Moreover, new capabilities make it easier to measure and attribute the impact of various media touchpoints — online display as well as others — that ultimately lead to conversion or sales.

But the negative perceptions about online display advertising continue, proving again that attitudes are hard to change — even in the quickly evolving world of digital advertising.

It’s official: Clickthrough advertising effectiveness on mobile devices is somewhere south of atrocious.

As usage of the Internet on mobile devices like the Apple iPhone has become more prevalent, many businesses have been wondering how important it is for them to cater to these users through the creation of web sites that are optimized for mobile display.

Although creating a mobile version of a web site doesn’t have to be a major undertaking, it is “yet another task” to add to the marketer’s never-ending to-do list. So, just how important is it?

Chitika, Inc., a Massachusetts-based online advertising network, has analyzed the behaviors of “mobilists” and found some interesting results when it comes to their viewing of advertising and taking action. In tracking more than 92 million ad impressions served up by browsers, it turns out that mobile internet users clicked through at a far lower rate than those viewing ads on desktop machines.

How much lower? The overall clickthrough rate for mobilists was 0.48%, compared to a clickthrough rate of 0.84% for non-mobile users. That’s a serious difference, and gets about as far in the basement as you can go.

But why are the numbers so abysmal? More than likely, several factors are at work. First, consider the ways people use their mobile devices. It’s usually because they want to know something immediately … and it’s at times like those that folks are less inclined to get sidetracked by clicking on advertising links. By contrast, the “immediacy” factor with non-mobile devices often isn’t as acute.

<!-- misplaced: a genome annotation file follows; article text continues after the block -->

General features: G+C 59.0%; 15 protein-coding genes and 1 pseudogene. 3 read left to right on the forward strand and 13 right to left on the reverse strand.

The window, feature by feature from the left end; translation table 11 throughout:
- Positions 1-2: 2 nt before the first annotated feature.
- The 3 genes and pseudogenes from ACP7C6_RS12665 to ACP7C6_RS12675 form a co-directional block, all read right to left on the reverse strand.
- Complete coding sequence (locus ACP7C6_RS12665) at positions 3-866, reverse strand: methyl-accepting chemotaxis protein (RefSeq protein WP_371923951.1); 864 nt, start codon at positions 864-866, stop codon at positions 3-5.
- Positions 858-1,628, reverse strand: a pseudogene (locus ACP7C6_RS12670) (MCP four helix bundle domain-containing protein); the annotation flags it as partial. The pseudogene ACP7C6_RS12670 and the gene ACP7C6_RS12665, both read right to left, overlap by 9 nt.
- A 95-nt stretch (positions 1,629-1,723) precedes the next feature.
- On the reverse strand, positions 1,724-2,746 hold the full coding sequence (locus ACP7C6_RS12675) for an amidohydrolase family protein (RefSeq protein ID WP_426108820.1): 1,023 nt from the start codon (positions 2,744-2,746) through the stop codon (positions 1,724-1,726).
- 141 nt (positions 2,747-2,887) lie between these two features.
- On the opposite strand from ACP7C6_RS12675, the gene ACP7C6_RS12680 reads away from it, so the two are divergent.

Also, consider the load time on mobile devices – rather much slower. For that reason, mobile web content tends to be less informationally rich — or compelling in its appearance — thus decreasing its “stopping” power.

What this means for advertisers is that the key for succeeding in the mobile space is catching consumers at just the right time, not happening to catch them at any time. Easy enough in theory … but would anyone care to volunteer for putting this into practice? Best of luck to you.

From the perspective of the media purveyors, the Chitika findings certainly won’t make their task of attracting additional advertising revenues in the mobile sector any easier. Perhaps that’s why The Wall Street Journal announced last week that, beginning in November, it will be charging mobile users a weekly fee to access its content on mobile devices – and those fees will be charged to WSJ subscribers and non-subscribers both.

It’s further proof that relying on display advertising revenue simply isn’t cutting it as a practical business model in the mobile environment.